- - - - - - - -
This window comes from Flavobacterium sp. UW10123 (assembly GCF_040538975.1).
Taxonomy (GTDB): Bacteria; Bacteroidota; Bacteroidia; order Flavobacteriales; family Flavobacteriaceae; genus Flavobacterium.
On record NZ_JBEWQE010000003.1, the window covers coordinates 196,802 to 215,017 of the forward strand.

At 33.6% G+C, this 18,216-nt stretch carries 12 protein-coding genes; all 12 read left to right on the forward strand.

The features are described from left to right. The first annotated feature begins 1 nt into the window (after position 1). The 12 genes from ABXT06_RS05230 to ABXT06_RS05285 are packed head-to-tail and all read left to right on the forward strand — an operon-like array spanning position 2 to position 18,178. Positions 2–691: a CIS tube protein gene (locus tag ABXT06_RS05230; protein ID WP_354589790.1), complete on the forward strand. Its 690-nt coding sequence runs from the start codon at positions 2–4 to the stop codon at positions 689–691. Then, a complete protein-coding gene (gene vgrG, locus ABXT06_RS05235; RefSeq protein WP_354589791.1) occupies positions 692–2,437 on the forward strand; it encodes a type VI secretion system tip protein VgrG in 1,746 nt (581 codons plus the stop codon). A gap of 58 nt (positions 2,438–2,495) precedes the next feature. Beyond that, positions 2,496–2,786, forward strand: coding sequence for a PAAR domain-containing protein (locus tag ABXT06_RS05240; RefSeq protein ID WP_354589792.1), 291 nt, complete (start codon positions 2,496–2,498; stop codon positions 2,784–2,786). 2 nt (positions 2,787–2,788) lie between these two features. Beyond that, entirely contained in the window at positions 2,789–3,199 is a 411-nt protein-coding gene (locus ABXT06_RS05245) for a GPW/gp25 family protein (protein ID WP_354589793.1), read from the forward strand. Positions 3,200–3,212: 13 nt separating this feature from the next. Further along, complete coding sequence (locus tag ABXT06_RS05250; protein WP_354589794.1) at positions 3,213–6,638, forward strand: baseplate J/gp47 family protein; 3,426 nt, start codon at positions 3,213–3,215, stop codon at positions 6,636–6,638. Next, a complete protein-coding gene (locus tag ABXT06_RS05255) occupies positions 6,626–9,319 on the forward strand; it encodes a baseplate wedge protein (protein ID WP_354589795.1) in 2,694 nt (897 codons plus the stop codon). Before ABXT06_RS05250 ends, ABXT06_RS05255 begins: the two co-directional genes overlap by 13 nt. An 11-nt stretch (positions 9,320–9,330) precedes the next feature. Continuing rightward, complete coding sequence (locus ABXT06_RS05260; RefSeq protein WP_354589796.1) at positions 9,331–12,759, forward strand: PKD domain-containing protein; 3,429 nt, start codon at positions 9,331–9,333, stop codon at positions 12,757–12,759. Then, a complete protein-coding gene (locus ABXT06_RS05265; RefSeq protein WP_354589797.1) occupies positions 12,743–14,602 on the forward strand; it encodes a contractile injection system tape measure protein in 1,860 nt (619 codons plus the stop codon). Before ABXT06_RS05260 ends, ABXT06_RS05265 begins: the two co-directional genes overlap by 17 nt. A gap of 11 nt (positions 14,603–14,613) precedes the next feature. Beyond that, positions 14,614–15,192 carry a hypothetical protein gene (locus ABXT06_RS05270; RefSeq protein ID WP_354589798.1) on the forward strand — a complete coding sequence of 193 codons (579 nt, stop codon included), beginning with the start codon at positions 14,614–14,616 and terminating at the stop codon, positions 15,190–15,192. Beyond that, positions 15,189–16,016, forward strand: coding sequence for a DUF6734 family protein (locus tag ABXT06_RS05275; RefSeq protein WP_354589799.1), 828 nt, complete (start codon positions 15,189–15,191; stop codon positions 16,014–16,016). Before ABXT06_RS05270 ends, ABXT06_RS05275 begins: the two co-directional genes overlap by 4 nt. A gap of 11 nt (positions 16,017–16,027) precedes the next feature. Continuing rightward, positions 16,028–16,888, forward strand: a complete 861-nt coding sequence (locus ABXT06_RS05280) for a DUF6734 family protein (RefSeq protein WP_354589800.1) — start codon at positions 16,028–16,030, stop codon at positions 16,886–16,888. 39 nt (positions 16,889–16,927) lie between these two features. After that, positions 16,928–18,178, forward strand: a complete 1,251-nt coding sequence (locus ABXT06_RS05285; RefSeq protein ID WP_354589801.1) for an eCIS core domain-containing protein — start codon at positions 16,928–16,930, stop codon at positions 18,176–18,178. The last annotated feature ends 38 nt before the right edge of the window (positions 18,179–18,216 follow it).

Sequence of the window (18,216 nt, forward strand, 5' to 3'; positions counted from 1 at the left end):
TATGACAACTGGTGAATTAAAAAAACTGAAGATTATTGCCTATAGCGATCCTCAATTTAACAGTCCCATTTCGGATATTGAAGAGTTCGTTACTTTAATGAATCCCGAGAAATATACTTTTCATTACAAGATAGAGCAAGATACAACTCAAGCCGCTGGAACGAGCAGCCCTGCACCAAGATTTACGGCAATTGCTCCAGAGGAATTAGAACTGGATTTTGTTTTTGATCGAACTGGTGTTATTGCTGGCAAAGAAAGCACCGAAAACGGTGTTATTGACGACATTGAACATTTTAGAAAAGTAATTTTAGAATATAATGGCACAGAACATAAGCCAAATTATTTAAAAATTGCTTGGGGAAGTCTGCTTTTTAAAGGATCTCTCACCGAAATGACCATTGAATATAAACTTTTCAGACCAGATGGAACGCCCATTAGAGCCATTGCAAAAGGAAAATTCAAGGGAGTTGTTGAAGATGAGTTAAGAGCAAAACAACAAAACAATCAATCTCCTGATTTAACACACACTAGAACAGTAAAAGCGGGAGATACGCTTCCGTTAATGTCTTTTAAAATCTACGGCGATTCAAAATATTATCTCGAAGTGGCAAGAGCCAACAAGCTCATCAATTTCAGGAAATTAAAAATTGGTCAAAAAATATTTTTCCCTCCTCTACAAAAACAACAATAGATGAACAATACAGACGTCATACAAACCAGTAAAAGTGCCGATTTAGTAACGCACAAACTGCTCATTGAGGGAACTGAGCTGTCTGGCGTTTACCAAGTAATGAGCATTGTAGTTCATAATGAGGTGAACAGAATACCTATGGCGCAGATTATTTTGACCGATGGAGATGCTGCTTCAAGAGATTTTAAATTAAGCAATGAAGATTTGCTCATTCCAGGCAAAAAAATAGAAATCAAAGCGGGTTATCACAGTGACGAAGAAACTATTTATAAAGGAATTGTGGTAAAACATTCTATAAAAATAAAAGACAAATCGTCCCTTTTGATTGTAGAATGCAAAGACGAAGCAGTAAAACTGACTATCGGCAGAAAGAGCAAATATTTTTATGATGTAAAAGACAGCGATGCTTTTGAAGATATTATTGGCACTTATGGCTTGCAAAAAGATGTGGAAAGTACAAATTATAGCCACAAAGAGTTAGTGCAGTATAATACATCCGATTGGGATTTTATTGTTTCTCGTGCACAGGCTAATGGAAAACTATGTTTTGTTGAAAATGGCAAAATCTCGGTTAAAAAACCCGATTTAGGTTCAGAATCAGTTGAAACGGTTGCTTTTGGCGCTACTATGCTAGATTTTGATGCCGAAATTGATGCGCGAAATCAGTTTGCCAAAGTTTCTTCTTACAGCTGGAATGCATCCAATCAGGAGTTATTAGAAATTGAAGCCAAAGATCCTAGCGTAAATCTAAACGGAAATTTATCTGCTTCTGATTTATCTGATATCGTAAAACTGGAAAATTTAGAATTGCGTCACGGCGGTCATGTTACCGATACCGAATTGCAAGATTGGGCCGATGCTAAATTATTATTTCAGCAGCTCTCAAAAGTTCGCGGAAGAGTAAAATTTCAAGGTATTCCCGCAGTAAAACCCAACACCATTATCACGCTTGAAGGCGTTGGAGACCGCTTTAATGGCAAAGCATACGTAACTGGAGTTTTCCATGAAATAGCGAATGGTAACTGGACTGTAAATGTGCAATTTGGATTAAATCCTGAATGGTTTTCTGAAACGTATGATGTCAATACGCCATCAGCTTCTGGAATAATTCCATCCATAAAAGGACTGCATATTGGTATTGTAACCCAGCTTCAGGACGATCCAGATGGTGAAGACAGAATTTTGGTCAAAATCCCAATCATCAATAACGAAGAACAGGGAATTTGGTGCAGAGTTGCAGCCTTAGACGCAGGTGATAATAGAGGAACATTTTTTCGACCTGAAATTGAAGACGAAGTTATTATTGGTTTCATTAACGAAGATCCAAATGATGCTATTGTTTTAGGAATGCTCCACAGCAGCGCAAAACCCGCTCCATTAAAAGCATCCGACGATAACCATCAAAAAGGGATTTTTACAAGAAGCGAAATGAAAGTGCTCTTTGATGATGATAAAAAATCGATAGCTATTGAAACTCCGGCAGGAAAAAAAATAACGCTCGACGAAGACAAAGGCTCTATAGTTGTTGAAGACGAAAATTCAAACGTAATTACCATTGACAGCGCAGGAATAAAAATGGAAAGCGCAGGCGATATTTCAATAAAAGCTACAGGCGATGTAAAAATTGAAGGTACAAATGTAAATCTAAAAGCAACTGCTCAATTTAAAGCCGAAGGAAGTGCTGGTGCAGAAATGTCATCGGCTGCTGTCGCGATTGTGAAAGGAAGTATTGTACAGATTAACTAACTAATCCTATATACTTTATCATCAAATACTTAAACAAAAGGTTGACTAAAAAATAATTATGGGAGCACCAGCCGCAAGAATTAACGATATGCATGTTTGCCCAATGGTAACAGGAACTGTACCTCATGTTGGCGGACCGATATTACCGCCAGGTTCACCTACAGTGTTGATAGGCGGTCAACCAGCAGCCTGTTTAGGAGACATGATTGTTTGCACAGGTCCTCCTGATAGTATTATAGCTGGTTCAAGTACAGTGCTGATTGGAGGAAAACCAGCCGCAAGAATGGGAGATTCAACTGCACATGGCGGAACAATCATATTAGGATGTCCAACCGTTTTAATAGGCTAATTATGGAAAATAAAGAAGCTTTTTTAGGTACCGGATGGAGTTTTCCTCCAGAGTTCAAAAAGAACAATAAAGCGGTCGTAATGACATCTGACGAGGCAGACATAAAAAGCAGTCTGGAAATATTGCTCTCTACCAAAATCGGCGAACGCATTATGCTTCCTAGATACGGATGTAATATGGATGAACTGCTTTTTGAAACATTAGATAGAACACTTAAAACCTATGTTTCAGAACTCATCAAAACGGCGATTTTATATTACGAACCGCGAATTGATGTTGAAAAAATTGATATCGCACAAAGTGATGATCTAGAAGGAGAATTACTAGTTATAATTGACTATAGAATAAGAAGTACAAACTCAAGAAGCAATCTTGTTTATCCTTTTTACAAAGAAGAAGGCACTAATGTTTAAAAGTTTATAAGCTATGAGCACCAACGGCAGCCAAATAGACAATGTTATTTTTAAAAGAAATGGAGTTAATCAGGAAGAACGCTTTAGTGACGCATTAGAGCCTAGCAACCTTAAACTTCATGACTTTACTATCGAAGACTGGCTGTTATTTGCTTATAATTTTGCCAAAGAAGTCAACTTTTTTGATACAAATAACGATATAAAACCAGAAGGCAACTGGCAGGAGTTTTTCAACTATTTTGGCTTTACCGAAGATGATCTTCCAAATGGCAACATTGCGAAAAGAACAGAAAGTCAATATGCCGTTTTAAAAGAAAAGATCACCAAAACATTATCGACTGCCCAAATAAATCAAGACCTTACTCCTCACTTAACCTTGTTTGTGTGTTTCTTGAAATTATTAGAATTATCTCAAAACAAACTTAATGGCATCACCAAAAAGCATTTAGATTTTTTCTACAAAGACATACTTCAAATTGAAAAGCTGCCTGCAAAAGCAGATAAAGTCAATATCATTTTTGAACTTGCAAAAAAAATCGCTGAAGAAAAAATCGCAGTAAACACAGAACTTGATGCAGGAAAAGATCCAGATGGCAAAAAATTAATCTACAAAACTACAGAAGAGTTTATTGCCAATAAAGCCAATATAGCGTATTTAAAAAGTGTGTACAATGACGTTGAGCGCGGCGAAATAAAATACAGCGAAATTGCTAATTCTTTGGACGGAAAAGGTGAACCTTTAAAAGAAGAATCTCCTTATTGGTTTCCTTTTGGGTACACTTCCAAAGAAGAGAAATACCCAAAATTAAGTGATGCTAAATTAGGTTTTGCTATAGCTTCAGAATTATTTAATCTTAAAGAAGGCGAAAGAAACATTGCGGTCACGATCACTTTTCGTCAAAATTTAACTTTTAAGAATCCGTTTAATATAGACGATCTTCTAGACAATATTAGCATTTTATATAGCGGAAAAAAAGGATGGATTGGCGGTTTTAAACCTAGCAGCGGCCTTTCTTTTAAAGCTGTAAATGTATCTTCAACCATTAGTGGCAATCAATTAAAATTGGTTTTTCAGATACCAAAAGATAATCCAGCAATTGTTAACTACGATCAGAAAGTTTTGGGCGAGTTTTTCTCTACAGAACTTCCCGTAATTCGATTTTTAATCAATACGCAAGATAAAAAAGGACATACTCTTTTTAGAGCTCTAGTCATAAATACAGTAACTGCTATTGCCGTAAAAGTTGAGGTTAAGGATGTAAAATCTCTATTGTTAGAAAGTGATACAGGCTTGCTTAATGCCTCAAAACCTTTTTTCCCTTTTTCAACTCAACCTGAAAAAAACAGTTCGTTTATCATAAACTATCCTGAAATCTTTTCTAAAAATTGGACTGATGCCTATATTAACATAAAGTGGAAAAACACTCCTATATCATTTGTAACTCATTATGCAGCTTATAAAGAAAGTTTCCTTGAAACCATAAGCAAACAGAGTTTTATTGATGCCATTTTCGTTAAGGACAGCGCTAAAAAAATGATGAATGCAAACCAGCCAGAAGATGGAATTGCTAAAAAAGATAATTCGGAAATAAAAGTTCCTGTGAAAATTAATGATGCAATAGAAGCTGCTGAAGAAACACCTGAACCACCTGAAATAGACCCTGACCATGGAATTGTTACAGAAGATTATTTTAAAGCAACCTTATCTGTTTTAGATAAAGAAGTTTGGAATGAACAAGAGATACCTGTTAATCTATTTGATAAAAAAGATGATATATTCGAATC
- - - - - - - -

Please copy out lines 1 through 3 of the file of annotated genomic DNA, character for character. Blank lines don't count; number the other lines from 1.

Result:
This window comes from Flavobacterium sp. UW10123 (assembly GCF_040538975.1).
Taxonomy (GTDB): Bacteria; Bacteroidota; Bacteroidia; order Flavobacteriales; family Flavobacteriaceae; genus Flavobacterium.
On record NZ_JBEWQE010000003.1, the window covers coordinates 196,802 to 215,017 of the forward strand.